Every politician now knows that he/she better walk in line with these realities.
Among this irresistible storm of change, the country has also her own traditional and ideological patterns that she carries over even from the Ottoman era. According to this main line; the state is benevolent and is the sole creator of her citizens, or rather we should say her flock. We all owe our reason for existence to the state. Without her we cannot even plan our lives.
She feeds us, protects us, takes care of us and obviously beats us when necessary.
The army best represents and protects this holy organization. All of these ideological beliefs are imposed on people, but more or less, people also accept these traits in their hearts.
State is our father and the army is either "the army of Ataturk" or "the house of Mohammed," the prophet, according to choice.
Based on this fundamental ideological structure, the laws in Turkey are worded with an underlying philosophy that the State should be protected from the possible "wrongdoing" of her people.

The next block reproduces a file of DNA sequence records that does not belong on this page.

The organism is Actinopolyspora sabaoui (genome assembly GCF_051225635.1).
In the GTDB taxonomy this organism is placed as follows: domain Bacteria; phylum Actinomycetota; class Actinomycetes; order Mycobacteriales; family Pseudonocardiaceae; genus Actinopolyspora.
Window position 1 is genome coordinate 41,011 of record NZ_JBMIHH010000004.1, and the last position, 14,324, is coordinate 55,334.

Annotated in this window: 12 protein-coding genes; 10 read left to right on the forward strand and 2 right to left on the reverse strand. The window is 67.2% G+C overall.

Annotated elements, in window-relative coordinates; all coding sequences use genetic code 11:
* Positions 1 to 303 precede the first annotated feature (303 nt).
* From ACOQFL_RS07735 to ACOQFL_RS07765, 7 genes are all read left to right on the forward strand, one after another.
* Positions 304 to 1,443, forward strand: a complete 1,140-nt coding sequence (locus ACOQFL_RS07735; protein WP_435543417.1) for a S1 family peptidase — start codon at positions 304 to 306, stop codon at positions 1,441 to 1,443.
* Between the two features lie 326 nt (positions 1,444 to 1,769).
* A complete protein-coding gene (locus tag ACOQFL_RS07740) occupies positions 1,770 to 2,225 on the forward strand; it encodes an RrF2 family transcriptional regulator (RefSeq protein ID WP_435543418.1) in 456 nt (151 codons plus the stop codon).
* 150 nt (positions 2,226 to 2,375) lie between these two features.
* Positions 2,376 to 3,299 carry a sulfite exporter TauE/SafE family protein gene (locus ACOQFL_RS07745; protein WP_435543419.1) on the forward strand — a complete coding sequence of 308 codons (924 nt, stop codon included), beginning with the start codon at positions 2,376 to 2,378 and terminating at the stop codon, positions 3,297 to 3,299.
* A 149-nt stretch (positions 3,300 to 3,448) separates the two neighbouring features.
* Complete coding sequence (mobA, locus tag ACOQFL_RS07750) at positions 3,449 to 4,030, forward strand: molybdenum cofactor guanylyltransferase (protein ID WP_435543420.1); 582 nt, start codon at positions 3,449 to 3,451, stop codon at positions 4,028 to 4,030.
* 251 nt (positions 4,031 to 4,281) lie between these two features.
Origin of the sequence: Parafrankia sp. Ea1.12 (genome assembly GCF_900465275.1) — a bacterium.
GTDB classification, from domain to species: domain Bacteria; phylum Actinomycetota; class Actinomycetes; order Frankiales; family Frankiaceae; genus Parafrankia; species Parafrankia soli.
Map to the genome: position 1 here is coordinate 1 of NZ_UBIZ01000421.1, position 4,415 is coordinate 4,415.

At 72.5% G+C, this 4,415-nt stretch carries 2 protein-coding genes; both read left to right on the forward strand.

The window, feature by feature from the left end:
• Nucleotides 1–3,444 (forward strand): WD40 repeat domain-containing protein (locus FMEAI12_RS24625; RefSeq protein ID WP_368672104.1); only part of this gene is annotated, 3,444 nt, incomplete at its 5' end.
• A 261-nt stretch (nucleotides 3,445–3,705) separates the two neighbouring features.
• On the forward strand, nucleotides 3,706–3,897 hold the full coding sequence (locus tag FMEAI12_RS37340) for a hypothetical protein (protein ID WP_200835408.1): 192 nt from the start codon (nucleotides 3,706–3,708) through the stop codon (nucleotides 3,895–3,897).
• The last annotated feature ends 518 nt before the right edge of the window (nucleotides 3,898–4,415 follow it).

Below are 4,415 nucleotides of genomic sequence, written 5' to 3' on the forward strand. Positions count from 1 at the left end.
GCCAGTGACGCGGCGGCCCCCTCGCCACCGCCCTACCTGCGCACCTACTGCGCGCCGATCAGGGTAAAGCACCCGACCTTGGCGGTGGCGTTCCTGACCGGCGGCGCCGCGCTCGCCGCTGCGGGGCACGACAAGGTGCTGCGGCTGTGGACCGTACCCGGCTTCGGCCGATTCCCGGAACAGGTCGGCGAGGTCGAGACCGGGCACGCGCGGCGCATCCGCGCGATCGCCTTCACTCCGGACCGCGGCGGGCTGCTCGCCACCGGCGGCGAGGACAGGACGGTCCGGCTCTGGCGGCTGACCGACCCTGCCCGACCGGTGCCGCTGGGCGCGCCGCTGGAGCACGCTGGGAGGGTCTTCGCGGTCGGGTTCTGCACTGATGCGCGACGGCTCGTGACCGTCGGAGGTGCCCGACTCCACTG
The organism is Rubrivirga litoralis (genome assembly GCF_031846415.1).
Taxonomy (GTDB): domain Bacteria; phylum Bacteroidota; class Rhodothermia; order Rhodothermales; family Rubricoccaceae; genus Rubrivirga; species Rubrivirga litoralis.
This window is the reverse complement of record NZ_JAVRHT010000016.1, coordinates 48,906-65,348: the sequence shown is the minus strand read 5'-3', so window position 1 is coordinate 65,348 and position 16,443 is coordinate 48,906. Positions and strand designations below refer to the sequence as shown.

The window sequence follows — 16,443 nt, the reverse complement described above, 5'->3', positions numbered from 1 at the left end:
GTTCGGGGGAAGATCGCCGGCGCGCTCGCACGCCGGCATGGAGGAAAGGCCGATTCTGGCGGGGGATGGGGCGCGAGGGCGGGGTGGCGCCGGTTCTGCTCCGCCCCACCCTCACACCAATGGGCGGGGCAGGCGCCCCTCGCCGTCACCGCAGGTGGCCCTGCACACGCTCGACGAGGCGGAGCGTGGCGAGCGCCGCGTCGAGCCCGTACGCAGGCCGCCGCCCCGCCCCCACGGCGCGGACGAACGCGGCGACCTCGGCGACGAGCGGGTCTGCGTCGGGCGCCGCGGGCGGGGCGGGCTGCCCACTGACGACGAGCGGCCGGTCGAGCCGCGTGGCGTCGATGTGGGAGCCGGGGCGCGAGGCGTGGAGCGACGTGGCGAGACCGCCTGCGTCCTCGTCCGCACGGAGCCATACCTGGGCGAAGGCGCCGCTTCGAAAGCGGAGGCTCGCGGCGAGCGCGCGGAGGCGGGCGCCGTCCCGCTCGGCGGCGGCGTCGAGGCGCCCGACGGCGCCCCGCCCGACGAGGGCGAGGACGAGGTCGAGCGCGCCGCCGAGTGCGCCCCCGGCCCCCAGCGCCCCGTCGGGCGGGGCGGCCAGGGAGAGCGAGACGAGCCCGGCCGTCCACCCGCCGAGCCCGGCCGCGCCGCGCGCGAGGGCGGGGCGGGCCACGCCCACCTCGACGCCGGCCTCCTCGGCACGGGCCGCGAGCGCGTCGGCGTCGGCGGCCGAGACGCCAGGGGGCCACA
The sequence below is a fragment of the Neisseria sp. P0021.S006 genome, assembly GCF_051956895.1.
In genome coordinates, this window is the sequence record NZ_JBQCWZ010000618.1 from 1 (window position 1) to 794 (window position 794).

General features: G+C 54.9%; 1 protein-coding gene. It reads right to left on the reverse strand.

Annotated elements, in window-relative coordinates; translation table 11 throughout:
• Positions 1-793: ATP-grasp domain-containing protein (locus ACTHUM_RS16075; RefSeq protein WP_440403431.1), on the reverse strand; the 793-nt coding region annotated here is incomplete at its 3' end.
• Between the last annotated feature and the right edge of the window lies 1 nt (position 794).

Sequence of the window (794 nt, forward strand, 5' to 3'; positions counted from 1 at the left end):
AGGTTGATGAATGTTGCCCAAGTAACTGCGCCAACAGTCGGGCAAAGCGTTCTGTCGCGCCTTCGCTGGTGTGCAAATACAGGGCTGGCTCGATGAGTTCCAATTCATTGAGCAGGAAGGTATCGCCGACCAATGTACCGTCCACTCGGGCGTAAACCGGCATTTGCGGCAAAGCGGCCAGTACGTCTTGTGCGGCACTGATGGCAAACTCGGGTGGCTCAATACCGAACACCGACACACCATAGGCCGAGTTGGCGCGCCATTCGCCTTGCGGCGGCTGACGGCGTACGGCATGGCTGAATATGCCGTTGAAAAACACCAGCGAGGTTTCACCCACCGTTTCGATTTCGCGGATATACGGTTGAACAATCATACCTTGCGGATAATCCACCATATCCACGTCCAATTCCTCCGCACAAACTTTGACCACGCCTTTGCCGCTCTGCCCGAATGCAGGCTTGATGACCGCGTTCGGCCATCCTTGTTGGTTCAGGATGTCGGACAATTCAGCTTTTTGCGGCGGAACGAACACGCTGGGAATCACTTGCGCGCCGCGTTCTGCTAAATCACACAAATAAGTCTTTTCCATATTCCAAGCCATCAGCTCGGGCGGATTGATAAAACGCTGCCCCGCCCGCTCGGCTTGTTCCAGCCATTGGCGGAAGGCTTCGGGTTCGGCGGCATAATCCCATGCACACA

It is not the State, as the very powerful organization, that may do wrong to her citizens. It is vice versa.
Even if we announce how powerful the State is on every occasion, we also suspect each citizen to be "a potential enemy of the state." It is not up to the state to prove that the given citizen is an enemy of the state, it is up to the individual to prove that he/she loves her country.
Turkey proclaims amnesties nearly every 10 years. But it is always the criminals who have "done wrong" to the other citizens who are pardoned by the State.
Those who have done wrong against the State are never pardoned.
Thus, the famous articles of "criminal law" that define the crimes and possible crimes against the State, i.e. code 159 and 312, are very important for those conservatives who honestly follow the line of statism.
According to them, these articles are at the heart of the system. Those who want to change them, or even "loosen" them, are also potential enemies of the State.
Believe me, they also have followers among people who believe that the West, by "loosening" some of our laws, are opening ways to divide this country.
It is not only a matter of the wording of some laws that makes the difference between Turkey and the West, it is a matter of mentality as well.
In my mind, "difference in mentality" is a more important gap between Turkey and the West, and "changing mentality" takes much, much longer than changing laws.